Donor Cash Contributions In-Kind Contributions Total Contributions
California Business Roundtable Issues PAC $102,500.00 $163,990.19 $266,490.19
Long Point Development, LLC (Terranea Resort) $250,000.00 $0.00 $250,000.00
Vornado Realty Trust $250,000.00 $0.00 $250,000.00
Western Manufactured Housing Communities Association Issues PAC $200,000.00 $0.00 $200,000.00
California Taxpayers Association – Protect Taxpayer Rights $139,000.00 $0.00 $139,000.00

Media editorials

Ballotpedia identified the following media editorial boards as taking positions on the ballot initiative. If you are aware of a media editorial board position that is not listed below, please email the editorial link to editor@ballotpedia.org.

Support

Ballotpedia had not identified media editorial boards in support of the ballot initiative.

Opposition

The following media editorial boards published an editorial opposing the ballot measure:

  • The Bakersfield Californian Editorial Board: “But as all businesses – including Chevron – are reeling from the economic impacts of the coronavirus pandemic that are expected to drag into the next decade, making such a fundamental change in the property tax system at the ballot box during these chaotic times will have unexpected and possibly dire consequences. Proposition 15 is a far-reaching reform presented at the wrong time. The Legislature should look for ways to close loopholes – such as the corporate loophole – rather than asking voters to approve a massive change to a popular property tax law during the chaos of a pandemic.” [Source]
  • The Orange County Register Editorial Board: “Proposition 15 does not raise residential property taxes, but if voters signal that Proposition 13 no longer is sacrosanct, it might not be long before tax-hike supporters come after those protections, too. The measure’s supporters dismiss that possibility, but the foundation of their argument is that Proposition 13 is fundamentally unfair in the way that it assesses a higher rate on newer owners than older ones. Consider yourself warned.” [Source]

Polls

See also: 2020 ballot measure polls
[hide]California Proposition 15, Tax on Commercial and Industrial Properties for Education and Local Government Funding Initiative (2020)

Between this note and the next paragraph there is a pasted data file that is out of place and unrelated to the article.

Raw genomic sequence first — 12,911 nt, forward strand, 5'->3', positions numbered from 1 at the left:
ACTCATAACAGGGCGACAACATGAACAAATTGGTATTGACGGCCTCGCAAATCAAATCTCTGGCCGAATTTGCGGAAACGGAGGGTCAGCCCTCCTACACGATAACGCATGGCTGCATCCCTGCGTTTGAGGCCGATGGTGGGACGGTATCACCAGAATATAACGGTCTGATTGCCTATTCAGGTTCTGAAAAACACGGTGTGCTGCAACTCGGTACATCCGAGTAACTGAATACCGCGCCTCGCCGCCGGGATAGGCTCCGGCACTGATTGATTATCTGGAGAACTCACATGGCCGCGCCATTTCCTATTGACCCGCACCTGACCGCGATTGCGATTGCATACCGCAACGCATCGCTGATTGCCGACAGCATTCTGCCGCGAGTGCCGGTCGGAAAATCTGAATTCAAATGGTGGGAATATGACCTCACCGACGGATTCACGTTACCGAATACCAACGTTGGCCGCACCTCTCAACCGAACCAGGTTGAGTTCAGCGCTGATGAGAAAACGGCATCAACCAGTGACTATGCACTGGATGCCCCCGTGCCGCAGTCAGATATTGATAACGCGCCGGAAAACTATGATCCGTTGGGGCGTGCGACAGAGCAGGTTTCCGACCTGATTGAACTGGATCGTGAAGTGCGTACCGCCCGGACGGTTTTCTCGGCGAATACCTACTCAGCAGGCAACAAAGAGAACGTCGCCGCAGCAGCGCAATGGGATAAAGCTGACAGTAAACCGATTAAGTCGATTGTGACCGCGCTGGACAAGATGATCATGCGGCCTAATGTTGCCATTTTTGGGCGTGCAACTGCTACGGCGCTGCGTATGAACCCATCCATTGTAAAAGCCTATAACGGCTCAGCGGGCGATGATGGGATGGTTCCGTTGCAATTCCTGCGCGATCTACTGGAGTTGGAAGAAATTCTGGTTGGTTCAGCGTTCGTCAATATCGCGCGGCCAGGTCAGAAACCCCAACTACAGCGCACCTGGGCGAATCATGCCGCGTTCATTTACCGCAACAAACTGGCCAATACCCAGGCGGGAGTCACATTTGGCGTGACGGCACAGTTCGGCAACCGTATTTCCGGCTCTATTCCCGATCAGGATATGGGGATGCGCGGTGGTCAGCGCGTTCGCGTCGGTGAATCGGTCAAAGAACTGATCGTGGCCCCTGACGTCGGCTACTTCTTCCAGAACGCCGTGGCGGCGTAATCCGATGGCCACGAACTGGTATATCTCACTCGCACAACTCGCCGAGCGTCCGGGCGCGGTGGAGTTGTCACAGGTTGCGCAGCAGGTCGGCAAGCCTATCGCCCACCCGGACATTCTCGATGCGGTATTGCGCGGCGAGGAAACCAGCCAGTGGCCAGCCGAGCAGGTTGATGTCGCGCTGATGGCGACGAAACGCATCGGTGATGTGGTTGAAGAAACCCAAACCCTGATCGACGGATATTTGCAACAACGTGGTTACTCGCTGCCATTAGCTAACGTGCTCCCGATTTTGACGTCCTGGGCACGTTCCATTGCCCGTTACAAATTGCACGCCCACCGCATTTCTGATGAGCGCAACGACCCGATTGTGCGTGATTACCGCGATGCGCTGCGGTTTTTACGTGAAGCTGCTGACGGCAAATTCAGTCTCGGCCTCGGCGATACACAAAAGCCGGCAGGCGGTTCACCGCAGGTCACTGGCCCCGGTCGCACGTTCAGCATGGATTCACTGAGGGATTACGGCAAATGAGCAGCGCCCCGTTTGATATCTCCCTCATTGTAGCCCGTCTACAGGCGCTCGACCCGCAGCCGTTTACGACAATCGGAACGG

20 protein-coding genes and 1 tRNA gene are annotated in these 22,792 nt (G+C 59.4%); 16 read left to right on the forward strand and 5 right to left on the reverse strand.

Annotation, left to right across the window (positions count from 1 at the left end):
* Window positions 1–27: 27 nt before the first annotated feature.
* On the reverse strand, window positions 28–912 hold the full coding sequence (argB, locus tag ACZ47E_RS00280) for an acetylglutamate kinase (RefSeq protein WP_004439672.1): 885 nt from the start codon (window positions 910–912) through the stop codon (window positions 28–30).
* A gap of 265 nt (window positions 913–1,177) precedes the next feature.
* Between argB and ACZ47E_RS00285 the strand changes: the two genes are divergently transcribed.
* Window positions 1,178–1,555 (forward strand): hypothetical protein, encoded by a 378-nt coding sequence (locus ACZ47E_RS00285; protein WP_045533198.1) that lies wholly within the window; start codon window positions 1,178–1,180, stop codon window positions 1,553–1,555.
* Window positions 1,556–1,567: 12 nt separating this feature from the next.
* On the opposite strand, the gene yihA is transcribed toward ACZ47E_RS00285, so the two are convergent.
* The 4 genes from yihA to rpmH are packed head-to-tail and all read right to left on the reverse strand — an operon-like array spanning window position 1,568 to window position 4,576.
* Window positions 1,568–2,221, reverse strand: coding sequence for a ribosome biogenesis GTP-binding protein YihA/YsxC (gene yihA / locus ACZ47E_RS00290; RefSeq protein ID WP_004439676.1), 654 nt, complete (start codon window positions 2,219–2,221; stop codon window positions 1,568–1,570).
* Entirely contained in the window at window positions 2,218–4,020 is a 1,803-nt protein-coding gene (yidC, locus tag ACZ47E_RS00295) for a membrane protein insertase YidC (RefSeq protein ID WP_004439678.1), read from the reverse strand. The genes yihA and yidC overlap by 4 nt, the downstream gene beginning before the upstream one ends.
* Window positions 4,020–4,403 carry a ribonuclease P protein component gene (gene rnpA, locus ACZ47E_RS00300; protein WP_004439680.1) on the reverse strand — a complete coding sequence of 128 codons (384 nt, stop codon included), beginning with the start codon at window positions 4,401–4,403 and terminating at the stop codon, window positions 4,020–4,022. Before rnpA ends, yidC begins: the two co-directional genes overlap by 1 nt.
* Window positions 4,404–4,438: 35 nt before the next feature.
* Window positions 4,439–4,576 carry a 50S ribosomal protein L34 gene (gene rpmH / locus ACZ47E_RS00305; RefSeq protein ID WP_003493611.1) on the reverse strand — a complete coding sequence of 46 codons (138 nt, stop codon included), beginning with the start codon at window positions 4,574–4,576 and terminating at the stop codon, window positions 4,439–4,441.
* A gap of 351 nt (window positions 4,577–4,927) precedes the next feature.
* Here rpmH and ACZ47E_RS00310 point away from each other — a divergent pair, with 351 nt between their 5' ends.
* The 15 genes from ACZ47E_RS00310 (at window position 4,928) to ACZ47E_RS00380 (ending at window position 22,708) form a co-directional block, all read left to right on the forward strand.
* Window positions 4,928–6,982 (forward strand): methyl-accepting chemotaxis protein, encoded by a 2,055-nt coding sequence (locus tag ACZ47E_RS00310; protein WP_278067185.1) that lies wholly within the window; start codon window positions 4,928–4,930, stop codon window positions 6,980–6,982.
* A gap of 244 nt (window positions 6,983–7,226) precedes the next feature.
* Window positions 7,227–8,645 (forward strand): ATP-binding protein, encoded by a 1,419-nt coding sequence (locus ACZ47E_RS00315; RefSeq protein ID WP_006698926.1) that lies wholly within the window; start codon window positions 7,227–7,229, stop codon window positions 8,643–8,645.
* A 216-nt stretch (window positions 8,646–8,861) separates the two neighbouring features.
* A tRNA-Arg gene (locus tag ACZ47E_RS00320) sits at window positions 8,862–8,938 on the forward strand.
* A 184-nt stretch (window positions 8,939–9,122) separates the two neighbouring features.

Poll Support Oppose Undecided Margin of error Sample size
PPIC (likely voters)
4/1/2020 – 4/9/2020
53.0% 47.0% 1.0% +/-3.7 1,091
PPIC (likely voters)
11/3/2019 – 11/12/2019
46.0% 45.0% 9.0% +/-4.3 1,008
PPIC (likely voters)
9/16/2019 – 9/25/2019
47.0% 45.0% 8.0% +/-4.2 1,031
PPIC (likely voters)
4/5/2019 – 4/15/2019
54.0% 45.0% 1.0% +/-4.0 1,035
PPIC (likely voters)
1/20/2019 – 1/29/2019
49.0% 43.0% 8.0% +/-4.0 1,154
PPIC (likely voters)
10/27/2018 – 11/5/2018
56.0% 40.0% 4.0% +/-4.4 1,095
USC Dornsife/Los Angeles Times (eligible voters)
9/17/2018 – 10/14/2018
46.0% 22.0% 31.0% +/-4.0 794
PPIC (likely voters)
3/25/2018 – 4/03/2018
53.0% 42.0% 5.0% +/-4.4 867
AVERAGES 50.5% 41.13% 8.38% +/-4.13 1,009.38
Note: The polls above may not reflect all polls that have been conducted in this race. Those displayed are a random sampling chosen by Ballotpedia staff. If you would like to nominate another poll for inclusion in the table, send an email to editor@ballotpedia.org.

 

 

Background

California Proposition 13 (1978)

Cover of Time on June 19, 1978, featuring Howard Jarvis

See also: California Proposition 13, Tax Limitations Initiative (1978)

California Proposition 13, the Tax Limitations Initiative, was on the ballot for the election on June 6, 1978. Voters approved Proposition 13, with 65 percent voting for passage.[9][10] Howard Jarvis, who founded the Howard Jarvis Taxpayers Association, developed Proposition 13. He also worked with Paul Gann on writing the ballot initiative.[11][12]

Proposition 13 required that properties be taxed at no more than 1 percent of their full cash value shown on the 1975-1976 assessment rolls and limited annual increases of assessed (taxable) value to the inflation rate or 2 percent, whichever was less. When a property is sold to new owners, however, the property is reassessed at 1 percent of its full cash value at the time of purchase and the limit on increases to assessed value resets.[9]

Proposition 13 was the beginning of a period in state politics referred to as the tax revolt.[13][14][15] Joel Fox, editor of Fox & Hounds, said Proposition 13 was the “Holy Grail of the tax revolt.”[16] The Howard Jarvis Taxpayers Association described Proposition 13 as “a California tax cut with a national identity,” stating, “The tax cut message rolled across the country after Proposition 13 passed. Some say it was the spark that ignited a conflagration, which culminated in the election of Ronald Reagan to the presidency.”[17]